(director: Mamori Oshii ; screenwriter: Kazunori Ito; cinematographer: Grzegorz Kedzierski; music: Kenji Kawai; cast: Malgorzata Foremniak (Ash), Dariusz Biskupski (Bishop), Bartek Swiderski (Stunner), Jerzy Gudejko (Murphy), Wladyslaw Kowalski (Game Master); Runtime: 107; MPAA Rating: R; producer: Atsushi Kubo; Miramax; 2001-Japan-in Polish with English subtitles)
“The techno thriller is more boring than thrilling.”
Reviewed by Dennis Schwartz
Famed Japanese animator Mamori Oshii (“Ghost in the Shell”/”Assault Girls”/”Angel’s Egg”) helms one of his rare live-action films. Kazunori Ito pens this lethal near-futuristic military video gamer sci-fi film, that was shot in the bleak war-torn landscape of Poland with an all Polish cast (the language spoken is Polish) while the film crew are all Asians. The techno thriller is more boring than thrilling and its pacing is listless, though its visuals are stunning, its CG special effects are indeed special, its high-concept philosophical ideas are mildly engaging and its stolen concepts from The Matrix are somewhat enticing (even if not original).
Virtual reality gaming is illegal in this nameless Eastern bloc country, but is pursued by desperate youth, mostly in teams, as they are looking for an escape from their grim reality. The war game was founded by the “Nine Sisters” and is named Avalon, after the legendary ancient island from the Arthurian myths. It’s played in a cyberpunk wasteland. One of the best at it is the fierce loner woman warrior Ash (Malgorzata Foremniak), living alone with her pet dog, who is ready to advance onto the next solo level. After Ash learns from former team member, Stunner (Bartek Swiderski), that former game master Murphy (Jerzy Gudejko) went solo and vanished to become ‘unreturned’, brain-dead and comatose in a hospital. Nevertheless the brave warrior seeks out that Class A spot despite her one flaw that she is rumored to have pushed the ‘reset’ button–a gamer no-no. As the neutral game master (Wladyslaw Kowalski) explains, once admitted access to Special A there’s no exit–you either win or lose. How Ash advances to that level of higher consciousness keeps us in suspense until the climax.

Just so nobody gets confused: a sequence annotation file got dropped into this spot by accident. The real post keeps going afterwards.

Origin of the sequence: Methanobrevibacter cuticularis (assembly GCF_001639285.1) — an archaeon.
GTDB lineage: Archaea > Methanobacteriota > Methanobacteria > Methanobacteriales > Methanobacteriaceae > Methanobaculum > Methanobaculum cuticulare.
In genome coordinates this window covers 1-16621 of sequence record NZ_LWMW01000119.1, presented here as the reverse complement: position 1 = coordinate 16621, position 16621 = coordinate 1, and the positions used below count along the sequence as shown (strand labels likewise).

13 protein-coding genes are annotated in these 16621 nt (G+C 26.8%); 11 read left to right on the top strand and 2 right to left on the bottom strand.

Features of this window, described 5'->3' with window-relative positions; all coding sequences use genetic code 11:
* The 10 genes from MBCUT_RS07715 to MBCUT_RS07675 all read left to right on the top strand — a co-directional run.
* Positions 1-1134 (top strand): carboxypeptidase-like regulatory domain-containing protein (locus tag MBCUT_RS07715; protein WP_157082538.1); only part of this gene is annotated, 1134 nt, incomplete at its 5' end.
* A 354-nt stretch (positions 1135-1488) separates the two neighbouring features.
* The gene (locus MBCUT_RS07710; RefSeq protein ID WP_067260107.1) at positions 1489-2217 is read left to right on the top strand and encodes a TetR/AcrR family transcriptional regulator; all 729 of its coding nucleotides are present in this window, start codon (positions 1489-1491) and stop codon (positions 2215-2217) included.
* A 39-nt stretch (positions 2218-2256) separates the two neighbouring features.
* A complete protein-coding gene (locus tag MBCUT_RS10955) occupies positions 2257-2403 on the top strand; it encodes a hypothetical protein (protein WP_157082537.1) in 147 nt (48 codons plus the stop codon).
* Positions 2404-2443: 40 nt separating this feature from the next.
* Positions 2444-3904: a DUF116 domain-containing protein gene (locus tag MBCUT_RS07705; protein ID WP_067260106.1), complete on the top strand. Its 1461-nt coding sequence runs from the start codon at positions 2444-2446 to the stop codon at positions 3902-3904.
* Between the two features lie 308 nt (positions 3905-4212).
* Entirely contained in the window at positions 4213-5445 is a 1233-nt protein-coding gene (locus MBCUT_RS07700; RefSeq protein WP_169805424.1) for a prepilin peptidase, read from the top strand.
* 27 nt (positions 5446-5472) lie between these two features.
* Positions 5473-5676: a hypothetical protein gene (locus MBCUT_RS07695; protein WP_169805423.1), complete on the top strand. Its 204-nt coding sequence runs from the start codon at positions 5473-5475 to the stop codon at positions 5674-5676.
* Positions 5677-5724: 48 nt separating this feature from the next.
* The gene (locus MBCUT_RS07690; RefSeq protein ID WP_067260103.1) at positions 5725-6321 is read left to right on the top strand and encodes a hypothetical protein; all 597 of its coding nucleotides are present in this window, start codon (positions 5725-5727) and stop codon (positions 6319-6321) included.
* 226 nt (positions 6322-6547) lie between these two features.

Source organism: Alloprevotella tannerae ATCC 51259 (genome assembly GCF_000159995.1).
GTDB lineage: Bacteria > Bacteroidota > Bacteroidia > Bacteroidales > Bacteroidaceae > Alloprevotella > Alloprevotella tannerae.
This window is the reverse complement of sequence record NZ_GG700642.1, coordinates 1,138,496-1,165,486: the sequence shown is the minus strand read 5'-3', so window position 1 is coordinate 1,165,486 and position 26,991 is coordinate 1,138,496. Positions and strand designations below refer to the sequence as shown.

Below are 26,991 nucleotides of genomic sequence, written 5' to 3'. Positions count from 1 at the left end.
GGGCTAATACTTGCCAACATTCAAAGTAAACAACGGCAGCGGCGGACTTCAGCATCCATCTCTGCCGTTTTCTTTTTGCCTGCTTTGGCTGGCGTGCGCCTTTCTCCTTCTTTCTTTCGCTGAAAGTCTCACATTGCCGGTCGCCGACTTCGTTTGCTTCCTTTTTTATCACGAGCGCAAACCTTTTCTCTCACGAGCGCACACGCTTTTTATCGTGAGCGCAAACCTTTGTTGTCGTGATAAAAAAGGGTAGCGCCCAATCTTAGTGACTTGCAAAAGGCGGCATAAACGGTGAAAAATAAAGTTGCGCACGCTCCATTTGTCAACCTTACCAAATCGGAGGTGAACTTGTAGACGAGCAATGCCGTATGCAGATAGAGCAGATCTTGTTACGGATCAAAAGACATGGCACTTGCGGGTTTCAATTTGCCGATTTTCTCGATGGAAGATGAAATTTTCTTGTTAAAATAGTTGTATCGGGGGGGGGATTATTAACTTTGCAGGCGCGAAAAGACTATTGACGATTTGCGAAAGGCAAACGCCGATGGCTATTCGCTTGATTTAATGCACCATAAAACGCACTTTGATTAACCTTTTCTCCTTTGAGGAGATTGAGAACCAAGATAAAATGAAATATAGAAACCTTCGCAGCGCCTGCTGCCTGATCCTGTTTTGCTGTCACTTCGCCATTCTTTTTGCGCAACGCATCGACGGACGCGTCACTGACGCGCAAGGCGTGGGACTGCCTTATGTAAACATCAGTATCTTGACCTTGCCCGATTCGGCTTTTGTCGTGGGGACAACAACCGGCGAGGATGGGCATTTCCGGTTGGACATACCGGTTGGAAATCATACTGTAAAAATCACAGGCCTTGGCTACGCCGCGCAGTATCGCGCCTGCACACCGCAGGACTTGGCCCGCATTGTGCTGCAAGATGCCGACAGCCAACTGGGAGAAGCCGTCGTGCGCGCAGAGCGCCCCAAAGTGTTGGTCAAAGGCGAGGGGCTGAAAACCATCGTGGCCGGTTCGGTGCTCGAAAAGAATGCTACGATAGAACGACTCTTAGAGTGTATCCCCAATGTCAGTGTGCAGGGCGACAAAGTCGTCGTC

My problem is that I never cared about the outcome, as I found the whole gaming film experience a bit of a drag. I was also dismayed by its unfinished ending, where its thematic message is spelled out to mean ‘reality is what we choose to believe.’ I thought that was hardly earth-shattering news.
REVIEWED ON 6/18/2013 GRADE: B-